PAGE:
WITH federal parliament sitting for the final day for the year on 1 December 2016 and not resuming until 7 February 2017, it is timely to review key pieces of workplace relations (WR) legislation that have recently passed through the parliament, those that are still before the parliament, and those expected to be tabled in early 2017.

Four pieces of workplace relations legislation passed through the federal parliament and the new Senate in recent months:

  • The Building & Construction Industry (Improving Productivity) Act 2016 – legislation restoring the ABCC and extending its regulation to offshore construction and transport.
  • The Fair Work (Registered Organisations) Amendment Act 2016 – legislation establishing a separate Registered Organisations Commission and new protections for ‘whistleblowers’.
  • The Fair Work Amendment (Respect for Emergency Services Volunteers) Act 2016 – legislation precluding enterprise agreement terms that impact on the capacity of emergency services bodies to properly manage their volunteers.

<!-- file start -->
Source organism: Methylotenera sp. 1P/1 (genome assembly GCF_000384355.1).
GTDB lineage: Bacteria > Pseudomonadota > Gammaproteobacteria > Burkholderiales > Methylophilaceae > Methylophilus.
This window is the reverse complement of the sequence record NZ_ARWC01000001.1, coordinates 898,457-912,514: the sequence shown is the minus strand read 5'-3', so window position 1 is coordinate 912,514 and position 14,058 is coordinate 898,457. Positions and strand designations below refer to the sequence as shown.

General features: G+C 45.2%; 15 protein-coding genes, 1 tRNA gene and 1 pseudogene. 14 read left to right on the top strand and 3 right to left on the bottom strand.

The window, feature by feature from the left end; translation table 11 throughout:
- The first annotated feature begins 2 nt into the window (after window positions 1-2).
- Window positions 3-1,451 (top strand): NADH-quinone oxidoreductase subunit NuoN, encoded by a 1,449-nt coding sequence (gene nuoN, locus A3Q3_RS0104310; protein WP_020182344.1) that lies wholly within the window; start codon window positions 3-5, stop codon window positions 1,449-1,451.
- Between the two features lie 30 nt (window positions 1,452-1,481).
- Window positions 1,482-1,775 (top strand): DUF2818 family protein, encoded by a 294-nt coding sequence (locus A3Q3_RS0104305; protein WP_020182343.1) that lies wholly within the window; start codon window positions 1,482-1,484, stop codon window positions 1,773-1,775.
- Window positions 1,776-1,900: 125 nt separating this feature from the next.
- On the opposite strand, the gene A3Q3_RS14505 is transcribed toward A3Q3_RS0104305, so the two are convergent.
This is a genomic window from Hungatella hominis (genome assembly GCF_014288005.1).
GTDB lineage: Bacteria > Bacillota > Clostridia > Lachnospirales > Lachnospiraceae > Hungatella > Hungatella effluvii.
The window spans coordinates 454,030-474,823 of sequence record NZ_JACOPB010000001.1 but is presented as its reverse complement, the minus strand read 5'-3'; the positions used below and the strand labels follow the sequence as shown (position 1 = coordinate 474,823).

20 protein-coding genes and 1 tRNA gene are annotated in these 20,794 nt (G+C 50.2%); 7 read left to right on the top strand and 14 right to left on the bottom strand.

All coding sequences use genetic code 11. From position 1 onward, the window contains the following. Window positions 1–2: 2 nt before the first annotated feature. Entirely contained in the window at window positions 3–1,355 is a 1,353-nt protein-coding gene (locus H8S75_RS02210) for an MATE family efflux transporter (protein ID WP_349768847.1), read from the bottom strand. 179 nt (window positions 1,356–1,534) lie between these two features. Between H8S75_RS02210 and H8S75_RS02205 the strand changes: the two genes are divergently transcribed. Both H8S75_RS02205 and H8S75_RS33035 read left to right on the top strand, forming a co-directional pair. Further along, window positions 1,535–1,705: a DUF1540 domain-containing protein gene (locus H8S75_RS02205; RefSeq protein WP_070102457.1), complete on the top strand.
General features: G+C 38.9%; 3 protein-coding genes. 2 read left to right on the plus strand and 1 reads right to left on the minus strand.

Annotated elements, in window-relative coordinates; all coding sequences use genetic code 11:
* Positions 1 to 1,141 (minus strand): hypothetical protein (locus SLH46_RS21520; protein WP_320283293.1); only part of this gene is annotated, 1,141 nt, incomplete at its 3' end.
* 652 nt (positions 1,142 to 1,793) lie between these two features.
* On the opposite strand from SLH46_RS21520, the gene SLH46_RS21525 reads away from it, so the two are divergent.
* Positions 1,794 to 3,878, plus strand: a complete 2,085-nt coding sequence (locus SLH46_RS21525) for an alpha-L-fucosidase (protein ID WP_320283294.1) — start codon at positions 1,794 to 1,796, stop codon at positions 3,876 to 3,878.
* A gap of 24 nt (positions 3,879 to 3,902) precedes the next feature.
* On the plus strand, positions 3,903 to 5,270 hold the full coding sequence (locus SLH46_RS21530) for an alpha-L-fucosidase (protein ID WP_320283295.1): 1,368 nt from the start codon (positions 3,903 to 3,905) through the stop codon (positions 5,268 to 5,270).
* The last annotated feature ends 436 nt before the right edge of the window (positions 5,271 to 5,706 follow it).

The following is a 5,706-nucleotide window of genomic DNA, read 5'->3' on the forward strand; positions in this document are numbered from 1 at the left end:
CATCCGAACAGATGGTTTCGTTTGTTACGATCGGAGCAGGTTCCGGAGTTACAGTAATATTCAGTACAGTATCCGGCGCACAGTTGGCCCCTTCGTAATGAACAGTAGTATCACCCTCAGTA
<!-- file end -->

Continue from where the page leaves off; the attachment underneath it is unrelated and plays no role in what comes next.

• The Income Tax Rates Amendment (Working Holiday Maker Reform) Act 2016 (No 2) – legislation applying a lower tax rate to working holiday makers’ taxable income.

In the lead-up to the 2016 federal election, the government also flagged its intention to table the following legislation, which is now expected in early 2017:

  • A Protecting Vulnerable Workers Bill – seeking to increase penalties on employers who underpay workers and fail to keep proper employment records.
  • A Trade Union Governance and Corruption Bill – giving effect to the recommendations of the Royal Commission, including introducing a new ‘public interest test’ for mergers of registered organisations.

While AMMA is pleased to see the new Senate has shown itself open to passing key pieces of WR legislation, albeit with amendments, there is more to be done.

The serious problems the Fair Work Act is causing have been well-documented by AMMA since 2009, yet the amending legislation that has passed, and that which is due to be tabled next year, for the most part will not deliver meaningful changes to the Fair Work Act itself.

The government is also yet to respond to the recommendations of the Productivity Commission’s review of Australia’s workplace relations framework, most of which would be welcomed by industry.

AMMA has recently written to Employment Minister Michaelia Cash calling for the government to progress substantive workplace relations reforms and address dysfunction in the ranks of the Fair Work Commission (FWC). AMMA will maintain our advocacy for meaningful WR reforms in 2017 and welcomes member input.

Click here for a full summary of the status of all WR Bills before the current parliament.

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